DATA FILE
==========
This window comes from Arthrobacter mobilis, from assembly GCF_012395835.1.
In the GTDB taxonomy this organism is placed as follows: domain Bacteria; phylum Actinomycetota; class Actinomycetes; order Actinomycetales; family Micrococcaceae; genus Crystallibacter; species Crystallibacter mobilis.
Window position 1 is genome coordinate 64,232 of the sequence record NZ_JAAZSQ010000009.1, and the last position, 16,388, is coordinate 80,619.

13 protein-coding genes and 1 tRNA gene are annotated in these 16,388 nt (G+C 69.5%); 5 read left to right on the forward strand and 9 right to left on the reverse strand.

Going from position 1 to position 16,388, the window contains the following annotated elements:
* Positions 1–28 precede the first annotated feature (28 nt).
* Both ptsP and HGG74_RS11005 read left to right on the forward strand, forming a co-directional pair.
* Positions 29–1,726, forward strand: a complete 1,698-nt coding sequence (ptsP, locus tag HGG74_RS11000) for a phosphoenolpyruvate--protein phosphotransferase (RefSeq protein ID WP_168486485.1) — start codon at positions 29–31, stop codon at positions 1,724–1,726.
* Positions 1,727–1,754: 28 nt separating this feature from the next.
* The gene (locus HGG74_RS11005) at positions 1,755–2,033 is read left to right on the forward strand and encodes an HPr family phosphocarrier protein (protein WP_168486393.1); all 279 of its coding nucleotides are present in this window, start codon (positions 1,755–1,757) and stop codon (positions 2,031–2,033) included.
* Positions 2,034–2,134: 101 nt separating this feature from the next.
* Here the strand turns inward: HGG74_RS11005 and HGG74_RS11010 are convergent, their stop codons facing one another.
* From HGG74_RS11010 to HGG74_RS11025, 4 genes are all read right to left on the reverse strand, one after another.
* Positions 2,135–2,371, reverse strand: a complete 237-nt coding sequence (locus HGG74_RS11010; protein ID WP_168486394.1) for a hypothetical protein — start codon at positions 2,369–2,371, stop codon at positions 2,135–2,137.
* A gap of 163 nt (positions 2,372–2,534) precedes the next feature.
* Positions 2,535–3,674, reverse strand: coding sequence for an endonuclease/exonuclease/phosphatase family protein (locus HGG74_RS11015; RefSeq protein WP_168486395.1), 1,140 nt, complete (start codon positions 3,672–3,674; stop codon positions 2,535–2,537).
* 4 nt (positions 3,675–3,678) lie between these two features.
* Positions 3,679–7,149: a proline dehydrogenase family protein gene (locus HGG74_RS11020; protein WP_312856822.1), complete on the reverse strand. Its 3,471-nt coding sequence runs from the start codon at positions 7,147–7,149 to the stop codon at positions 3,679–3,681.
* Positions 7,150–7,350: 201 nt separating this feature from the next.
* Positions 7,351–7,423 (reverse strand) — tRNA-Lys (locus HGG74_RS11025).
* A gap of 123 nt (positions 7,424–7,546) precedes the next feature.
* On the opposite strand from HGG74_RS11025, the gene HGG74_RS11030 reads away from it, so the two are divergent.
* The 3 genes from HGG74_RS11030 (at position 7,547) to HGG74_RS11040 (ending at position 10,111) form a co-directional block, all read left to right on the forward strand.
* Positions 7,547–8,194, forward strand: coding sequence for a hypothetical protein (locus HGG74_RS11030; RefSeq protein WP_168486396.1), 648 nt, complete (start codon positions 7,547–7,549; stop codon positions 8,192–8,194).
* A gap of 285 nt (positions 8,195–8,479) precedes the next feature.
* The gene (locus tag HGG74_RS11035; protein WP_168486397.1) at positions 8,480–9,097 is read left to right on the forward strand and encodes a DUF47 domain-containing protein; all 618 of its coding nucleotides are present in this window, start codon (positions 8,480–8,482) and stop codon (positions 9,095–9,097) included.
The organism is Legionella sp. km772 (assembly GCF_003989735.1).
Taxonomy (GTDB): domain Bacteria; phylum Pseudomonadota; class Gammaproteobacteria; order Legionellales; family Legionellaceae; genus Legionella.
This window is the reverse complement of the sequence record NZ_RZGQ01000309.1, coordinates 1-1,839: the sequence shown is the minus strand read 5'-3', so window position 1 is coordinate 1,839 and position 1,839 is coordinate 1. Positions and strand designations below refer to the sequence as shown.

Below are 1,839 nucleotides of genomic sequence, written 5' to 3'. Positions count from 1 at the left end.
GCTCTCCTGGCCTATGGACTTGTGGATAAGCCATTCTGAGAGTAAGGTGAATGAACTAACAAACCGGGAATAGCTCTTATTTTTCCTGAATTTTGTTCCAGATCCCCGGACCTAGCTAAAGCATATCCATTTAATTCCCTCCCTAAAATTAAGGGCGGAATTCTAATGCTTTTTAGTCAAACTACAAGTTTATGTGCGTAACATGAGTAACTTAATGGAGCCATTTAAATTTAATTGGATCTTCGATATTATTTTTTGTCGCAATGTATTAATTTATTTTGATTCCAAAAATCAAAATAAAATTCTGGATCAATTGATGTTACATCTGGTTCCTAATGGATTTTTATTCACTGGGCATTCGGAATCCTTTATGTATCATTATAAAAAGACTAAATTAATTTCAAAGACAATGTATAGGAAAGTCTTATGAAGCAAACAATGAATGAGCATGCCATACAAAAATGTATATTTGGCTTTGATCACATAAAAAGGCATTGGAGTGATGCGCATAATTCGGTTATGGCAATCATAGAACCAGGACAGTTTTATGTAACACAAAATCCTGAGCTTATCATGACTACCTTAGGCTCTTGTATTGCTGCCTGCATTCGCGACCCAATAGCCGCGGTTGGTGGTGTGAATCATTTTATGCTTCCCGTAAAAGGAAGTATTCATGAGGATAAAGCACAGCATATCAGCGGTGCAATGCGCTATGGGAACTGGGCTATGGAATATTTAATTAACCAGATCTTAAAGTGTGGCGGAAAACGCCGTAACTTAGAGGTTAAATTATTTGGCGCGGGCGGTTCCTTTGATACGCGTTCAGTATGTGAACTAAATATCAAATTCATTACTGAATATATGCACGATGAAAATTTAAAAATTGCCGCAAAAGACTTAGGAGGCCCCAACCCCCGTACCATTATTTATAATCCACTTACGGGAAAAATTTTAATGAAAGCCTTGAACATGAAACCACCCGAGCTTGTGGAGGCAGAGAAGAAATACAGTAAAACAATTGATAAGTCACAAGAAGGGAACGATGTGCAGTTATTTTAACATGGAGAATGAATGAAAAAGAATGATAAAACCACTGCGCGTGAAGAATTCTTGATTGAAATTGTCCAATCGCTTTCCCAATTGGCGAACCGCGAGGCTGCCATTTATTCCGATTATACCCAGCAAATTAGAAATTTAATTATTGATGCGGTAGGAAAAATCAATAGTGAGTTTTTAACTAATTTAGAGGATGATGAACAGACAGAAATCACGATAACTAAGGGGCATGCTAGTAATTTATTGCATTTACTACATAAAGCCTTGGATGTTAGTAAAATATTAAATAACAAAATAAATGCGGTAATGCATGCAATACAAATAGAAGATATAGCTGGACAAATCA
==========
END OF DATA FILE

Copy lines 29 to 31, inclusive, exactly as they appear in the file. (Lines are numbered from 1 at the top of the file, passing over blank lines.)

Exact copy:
This window is the reverse complement of the sequence record NZ_RZGQ01000309.1, coordinates 1-1,839: the sequence shown is the minus strand read 5'-3', so window position 1 is coordinate 1,839 and position 1,839 is coordinate 1. Positions and strand designations below refer to the sequence as shown.

Below are 1,839 nucleotides of genomic sequence, written 5' to 3'. Positions count from 1 at the left end.
GCTCTCCTGGCCTATGGACTTGTGGATAAGCCATTCTGAGAGTAAGGTGAATGAACTAACAAACCGGGAATAGCTCTTATTTTTCCTGAATTTTGTTCCAGATCCCCGGACCTAGCTAAAGCATATCCATTTAATTCCCTCCCTAAAATTAAGGGCGGAATTCTAATGCTTTTTAGTCAAACTACAAGTTTATGTGCGTAACATGAGTAACTTAATGGAGCCATTTAAATTTAATTGGATCTTCGATATTATTTTTTGTCGCAATGTATTAATTTATTTTGATTCCAAAAATCAAAATAAAATTCTGGATCAATTGATGTTACATCTGGTTCCTAATGGATTTTTATTCACTGGGCATTCGGAATCCTTTATGTATCATTATAAAAAGACTAAATTAATTTCAAAGACAATGTATAGGAAAGTCTTATGAAGCAAACAATGAATGAGCATGCCATACAAAAATGTATATTTGGCTTTGATCACATAAAAAGGCATTGGAGTGATGCGCATAATTCGGTTATGGCAATCATAGAACCAGGACAGTTTTATGTAACACAAAATCCTGAGCTTATCATGACTACCTTAGGCTCTTGTATTGCTGCCTGCATTCGCGACCCAATAGCCGCGGTTGGTGGTGTGAATCATTTTATGCTTCCCGTAAAAGGAAGTATTCATGAGGATAAAGCACAGCATATCAGCGGTGCAATGCGCTATGGGAACTGGGCTATGGAATATTTAATTAACCAGATCTTAAAGTGTGGCGGAAAACGCCGTAACTTAGAGGTTAAATTATTTGGCGCGGGCGGTTCCTTTGATACGCGTTCAGTATGTGAACTAAATATCAAATTCATTACTGAATATATGCACGATGAAAATTTAAAAATTGCCGCAAAAGACTTAGGAGGCCCCAACCCCCGTACCATTATTTATAATCCACTTACGGGAAAAATTTTAATGAAAGCCTTGAACATGAAACCACCCGAGCTTGTGGAGGCAGAGAAGAAATACAGTAAAACAATTGATAAGTCACAAGAAGGGAACGATGTGCAGTTATTTTAACATGGAGAATGAATGAAAAAGAATGATAAAACCACTGCGCGTGAAGAATTCTTGATTGAAATTGTCCAATCGCTTTCCCAATTGGCGAACCGCGAGGCTGCCATTTATTCCGATTATACCCAGCAAATTAGAAATTTAATTATTGATGCGGTAGGAAAAATCAATAGTGAGTTTTTAACTAATTTAGAGGATGATGAACAGACAGAAATCACGATAACTAAGGGGCATGCTAGTAATTTATTGCATTTACTACATAAAGCCTTGGATGTTAGTAAAATATTAAATAACAAAATAAATGCGGTAATGCATGCAATACAAATAGAAGATATAGCTGGACAAATCA